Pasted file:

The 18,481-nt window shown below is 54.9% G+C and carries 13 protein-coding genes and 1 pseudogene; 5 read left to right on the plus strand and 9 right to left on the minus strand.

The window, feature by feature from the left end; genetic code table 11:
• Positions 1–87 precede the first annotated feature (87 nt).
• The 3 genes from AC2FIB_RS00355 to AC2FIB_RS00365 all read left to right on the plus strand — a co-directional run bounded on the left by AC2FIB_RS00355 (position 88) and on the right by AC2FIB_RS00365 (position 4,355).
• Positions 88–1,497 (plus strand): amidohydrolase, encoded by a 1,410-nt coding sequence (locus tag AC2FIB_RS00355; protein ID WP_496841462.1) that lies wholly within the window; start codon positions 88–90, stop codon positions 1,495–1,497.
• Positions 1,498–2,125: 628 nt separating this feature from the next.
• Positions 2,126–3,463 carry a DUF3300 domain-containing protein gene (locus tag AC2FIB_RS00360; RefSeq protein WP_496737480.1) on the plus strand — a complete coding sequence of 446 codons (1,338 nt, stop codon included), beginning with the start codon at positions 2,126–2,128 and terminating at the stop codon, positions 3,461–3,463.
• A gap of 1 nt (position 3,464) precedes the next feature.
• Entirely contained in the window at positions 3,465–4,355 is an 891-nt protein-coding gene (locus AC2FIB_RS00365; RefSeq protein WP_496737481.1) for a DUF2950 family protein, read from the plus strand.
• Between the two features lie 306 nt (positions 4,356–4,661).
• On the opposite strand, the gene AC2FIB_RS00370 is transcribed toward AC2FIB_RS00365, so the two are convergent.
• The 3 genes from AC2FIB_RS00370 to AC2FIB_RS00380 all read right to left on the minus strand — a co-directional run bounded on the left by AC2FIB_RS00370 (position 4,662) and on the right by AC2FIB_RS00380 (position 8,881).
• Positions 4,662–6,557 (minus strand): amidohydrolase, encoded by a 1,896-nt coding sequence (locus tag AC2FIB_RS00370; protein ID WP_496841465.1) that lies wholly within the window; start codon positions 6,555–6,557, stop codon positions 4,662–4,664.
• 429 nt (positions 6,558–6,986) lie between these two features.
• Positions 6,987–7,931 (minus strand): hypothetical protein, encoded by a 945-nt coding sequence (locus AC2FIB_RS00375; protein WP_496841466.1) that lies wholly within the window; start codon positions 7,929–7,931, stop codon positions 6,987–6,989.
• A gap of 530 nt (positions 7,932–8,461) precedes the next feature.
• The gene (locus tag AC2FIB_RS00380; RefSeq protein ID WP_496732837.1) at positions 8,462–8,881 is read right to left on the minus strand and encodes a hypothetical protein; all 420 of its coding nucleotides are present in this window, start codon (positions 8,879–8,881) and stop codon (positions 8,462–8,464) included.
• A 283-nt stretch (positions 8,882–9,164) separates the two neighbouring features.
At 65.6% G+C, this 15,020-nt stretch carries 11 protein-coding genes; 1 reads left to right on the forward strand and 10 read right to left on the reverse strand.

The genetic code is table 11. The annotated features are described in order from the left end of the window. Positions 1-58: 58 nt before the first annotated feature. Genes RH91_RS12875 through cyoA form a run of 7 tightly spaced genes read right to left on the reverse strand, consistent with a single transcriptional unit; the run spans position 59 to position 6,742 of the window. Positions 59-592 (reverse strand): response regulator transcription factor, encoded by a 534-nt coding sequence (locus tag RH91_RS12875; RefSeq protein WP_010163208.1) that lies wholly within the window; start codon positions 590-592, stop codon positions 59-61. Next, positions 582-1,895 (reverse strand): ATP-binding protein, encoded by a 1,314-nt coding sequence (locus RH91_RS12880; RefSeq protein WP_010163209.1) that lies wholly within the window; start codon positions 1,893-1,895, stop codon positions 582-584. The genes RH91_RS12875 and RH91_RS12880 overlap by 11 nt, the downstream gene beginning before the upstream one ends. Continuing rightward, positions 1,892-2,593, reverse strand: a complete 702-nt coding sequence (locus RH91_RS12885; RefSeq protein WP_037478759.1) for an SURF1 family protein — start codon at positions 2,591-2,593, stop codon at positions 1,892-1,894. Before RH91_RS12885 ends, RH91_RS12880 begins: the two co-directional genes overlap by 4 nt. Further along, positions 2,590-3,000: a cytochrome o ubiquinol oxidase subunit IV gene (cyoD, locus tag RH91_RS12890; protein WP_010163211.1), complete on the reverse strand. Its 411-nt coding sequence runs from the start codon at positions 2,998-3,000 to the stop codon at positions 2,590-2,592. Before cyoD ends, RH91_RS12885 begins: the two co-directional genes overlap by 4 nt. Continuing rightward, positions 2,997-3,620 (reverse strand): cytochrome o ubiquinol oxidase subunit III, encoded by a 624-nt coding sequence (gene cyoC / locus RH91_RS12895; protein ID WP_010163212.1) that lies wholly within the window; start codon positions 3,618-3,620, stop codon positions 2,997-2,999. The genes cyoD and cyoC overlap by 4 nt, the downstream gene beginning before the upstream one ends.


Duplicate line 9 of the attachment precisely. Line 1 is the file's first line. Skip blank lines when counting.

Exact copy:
• Entirely contained in the window at positions 3,465–4,355 is an 891-nt protein-coding gene (locus AC2FIB_RS00365; RefSeq protein WP_496737481.1) for a DUF2950 family protein, read from the plus strand.